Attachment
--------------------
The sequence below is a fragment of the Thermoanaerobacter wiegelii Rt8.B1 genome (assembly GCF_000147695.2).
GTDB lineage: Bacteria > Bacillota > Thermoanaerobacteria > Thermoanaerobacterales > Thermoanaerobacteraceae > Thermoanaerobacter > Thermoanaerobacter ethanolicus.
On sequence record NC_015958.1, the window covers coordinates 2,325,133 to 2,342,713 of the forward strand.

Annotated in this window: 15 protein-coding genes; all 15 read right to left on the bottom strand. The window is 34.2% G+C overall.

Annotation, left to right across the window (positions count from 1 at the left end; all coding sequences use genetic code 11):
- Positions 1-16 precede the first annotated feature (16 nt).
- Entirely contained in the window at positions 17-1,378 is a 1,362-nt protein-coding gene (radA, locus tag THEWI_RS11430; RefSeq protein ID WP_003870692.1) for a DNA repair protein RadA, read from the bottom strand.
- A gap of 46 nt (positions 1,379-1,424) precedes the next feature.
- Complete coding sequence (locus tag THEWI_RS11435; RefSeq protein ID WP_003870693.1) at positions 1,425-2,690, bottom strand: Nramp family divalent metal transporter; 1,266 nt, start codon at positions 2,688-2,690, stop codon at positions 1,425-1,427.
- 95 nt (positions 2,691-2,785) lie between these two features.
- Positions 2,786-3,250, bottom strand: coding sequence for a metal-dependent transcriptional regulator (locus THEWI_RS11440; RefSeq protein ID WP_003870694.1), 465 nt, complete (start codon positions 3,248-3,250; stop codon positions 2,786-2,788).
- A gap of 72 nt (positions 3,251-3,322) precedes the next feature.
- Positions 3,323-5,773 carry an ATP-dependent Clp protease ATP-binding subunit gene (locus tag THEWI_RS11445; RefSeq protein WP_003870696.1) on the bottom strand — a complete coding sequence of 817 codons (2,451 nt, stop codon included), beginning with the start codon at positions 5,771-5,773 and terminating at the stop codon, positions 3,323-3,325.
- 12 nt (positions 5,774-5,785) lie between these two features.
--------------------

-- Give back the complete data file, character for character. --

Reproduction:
The sequence below is a fragment of the Thermoanaerobacter wiegelii Rt8.B1 genome (assembly GCF_000147695.2).
GTDB lineage: Bacteria > Bacillota > Thermoanaerobacteria > Thermoanaerobacterales > Thermoanaerobacteraceae > Thermoanaerobacter > Thermoanaerobacter ethanolicus.
On sequence record NC_015958.1, the window covers coordinates 2,325,133 to 2,342,713 of the forward strand.

Annotated in this window: 15 protein-coding genes; all 15 read right to left on the bottom strand. The window is 34.2% G+C overall.

Annotation, left to right across the window (positions count from 1 at the left end; all coding sequences use genetic code 11):
- Positions 1-16 precede the first annotated feature (16 nt).
- Entirely contained in the window at positions 17-1,378 is a 1,362-nt protein-coding gene (radA, locus tag THEWI_RS11430; RefSeq protein ID WP_003870692.1) for a DNA repair protein RadA, read from the bottom strand.
- A gap of 46 nt (positions 1,379-1,424) precedes the next feature.
- Complete coding sequence (locus tag THEWI_RS11435; RefSeq protein ID WP_003870693.1) at positions 1,425-2,690, bottom strand: Nramp family divalent metal transporter; 1,266 nt, start codon at positions 2,688-2,690, stop codon at positions 1,425-1,427.
- 95 nt (positions 2,691-2,785) lie between these two features.
- Positions 2,786-3,250, bottom strand: coding sequence for a metal-dependent transcriptional regulator (locus THEWI_RS11440; RefSeq protein ID WP_003870694.1), 465 nt, complete (start codon positions 3,248-3,250; stop codon positions 2,786-2,788).
- A gap of 72 nt (positions 3,251-3,322) precedes the next feature.
- Positions 3,323-5,773 carry an ATP-dependent Clp protease ATP-binding subunit gene (locus tag THEWI_RS11445; RefSeq protein WP_003870696.1) on the bottom strand — a complete coding sequence of 817 codons (2,451 nt, stop codon included), beginning with the start codon at positions 5,771-5,773 and terminating at the stop codon, positions 3,323-3,325.
- 12 nt (positions 5,774-5,785) lie between these two features.